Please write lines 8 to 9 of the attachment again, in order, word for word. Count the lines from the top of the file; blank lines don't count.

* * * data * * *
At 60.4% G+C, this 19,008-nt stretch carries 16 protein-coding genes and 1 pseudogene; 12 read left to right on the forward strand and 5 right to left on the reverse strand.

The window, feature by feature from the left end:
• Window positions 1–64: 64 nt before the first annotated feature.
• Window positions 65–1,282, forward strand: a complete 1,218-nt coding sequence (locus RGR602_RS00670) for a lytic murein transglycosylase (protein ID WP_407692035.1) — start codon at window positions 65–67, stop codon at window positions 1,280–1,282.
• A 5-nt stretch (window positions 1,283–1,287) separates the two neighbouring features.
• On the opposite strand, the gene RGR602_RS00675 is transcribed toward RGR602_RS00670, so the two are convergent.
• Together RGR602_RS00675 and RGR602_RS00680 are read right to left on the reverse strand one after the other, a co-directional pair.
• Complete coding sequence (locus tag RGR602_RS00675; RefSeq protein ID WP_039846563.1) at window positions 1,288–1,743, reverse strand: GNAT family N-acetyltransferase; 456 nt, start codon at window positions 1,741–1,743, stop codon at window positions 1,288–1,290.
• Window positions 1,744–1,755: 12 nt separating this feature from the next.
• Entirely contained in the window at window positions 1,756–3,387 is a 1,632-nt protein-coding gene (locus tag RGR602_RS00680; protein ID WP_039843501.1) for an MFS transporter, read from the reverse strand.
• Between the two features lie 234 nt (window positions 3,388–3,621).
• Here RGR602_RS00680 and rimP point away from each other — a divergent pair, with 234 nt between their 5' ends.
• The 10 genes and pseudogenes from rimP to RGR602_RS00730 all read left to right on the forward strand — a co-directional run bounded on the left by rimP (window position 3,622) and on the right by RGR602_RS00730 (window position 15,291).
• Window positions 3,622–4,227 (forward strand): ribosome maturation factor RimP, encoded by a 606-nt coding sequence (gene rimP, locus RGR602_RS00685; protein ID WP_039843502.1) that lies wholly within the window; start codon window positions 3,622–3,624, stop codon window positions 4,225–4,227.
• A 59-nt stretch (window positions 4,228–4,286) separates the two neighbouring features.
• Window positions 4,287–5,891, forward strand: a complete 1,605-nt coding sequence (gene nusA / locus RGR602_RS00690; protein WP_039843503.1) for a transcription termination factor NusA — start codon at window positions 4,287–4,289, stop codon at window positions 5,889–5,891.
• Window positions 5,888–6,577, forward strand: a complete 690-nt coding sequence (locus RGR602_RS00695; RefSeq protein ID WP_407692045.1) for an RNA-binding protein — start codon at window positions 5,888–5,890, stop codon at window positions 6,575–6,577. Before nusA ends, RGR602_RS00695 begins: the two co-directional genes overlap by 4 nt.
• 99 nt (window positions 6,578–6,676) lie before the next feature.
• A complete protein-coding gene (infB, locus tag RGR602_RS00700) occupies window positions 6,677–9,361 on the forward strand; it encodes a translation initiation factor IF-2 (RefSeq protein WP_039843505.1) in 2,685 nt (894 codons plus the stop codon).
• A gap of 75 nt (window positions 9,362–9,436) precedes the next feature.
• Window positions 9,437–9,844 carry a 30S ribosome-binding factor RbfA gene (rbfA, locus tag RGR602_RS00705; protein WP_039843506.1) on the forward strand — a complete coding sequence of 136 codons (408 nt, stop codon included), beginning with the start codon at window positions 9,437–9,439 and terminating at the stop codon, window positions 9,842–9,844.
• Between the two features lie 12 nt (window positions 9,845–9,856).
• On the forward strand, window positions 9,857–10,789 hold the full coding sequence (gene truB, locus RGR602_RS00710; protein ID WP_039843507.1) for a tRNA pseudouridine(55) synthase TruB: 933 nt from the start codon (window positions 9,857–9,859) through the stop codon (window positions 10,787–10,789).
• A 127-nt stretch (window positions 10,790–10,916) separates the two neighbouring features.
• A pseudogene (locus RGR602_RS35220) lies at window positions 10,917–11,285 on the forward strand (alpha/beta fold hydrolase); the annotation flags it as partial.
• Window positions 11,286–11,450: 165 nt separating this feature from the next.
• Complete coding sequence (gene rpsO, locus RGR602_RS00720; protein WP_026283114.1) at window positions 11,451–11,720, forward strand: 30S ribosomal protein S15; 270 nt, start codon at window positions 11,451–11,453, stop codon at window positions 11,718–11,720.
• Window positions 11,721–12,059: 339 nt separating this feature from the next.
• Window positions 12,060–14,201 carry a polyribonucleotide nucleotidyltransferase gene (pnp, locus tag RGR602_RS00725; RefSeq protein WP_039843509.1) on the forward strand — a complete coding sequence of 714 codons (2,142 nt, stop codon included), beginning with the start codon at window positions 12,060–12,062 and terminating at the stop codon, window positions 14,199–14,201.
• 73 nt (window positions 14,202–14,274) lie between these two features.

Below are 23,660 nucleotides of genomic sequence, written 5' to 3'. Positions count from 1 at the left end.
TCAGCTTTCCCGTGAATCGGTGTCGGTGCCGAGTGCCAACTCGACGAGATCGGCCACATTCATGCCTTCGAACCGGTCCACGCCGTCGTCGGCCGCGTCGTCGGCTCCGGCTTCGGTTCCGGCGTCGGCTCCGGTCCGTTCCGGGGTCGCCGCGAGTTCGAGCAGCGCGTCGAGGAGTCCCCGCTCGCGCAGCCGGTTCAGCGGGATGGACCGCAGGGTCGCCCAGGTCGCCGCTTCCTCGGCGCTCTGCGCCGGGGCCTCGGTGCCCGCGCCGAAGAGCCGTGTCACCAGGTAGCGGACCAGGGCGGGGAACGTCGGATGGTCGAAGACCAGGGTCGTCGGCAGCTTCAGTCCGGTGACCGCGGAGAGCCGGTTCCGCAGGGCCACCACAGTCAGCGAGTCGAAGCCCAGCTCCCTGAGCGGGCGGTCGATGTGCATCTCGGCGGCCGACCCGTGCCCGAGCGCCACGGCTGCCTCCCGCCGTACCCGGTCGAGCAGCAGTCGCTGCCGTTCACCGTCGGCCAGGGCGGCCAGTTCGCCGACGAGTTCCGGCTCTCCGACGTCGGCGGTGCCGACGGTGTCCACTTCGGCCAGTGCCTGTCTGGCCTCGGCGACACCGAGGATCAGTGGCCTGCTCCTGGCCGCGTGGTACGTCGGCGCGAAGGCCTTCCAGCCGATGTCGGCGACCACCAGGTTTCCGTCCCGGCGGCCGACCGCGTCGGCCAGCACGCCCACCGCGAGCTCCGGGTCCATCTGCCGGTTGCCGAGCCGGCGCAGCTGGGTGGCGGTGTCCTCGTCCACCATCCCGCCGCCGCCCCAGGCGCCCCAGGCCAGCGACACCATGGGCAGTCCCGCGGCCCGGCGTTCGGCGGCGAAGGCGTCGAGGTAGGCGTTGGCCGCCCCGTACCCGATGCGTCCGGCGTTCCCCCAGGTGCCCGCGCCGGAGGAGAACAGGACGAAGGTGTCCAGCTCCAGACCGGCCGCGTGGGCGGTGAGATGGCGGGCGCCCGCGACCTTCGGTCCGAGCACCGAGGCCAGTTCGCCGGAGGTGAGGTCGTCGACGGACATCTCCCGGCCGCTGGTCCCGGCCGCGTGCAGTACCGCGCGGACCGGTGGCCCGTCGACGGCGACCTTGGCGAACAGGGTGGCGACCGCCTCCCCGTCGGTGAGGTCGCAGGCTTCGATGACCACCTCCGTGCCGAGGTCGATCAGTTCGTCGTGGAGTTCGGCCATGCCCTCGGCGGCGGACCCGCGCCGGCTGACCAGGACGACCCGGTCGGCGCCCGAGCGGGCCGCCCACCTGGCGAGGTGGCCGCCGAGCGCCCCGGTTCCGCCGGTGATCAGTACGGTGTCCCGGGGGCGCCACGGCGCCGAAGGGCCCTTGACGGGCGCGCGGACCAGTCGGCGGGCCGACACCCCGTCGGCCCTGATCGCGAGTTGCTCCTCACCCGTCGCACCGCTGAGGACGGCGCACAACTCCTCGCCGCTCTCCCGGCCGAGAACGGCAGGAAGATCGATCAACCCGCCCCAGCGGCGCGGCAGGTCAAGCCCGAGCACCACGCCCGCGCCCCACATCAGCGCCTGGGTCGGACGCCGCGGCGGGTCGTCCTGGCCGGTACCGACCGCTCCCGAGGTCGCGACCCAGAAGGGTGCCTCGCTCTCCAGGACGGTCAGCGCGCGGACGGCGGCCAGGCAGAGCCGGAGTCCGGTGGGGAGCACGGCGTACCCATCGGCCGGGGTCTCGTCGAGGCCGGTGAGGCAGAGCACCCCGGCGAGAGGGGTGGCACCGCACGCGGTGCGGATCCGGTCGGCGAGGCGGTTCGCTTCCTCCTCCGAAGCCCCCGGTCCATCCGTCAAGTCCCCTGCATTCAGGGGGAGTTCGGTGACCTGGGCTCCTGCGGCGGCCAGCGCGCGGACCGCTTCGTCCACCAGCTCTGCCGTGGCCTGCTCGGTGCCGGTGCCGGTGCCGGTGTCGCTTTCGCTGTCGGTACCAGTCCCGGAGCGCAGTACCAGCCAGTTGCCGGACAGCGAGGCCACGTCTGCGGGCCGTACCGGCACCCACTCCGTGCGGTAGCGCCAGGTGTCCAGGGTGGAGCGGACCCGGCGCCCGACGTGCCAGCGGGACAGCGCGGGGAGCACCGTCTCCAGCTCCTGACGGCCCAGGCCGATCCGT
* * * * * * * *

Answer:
• Complete coding sequence (locus tag RGR602_RS00675; RefSeq protein ID WP_039846563.1) at window positions 1,288–1,743, reverse strand: GNAT family N-acetyltransferase; 456 nt, start codon at window positions 1,741–1,743, stop codon at window positions 1,288–1,290.
• Window positions 1,744–1,755: 12 nt separating this feature from the next.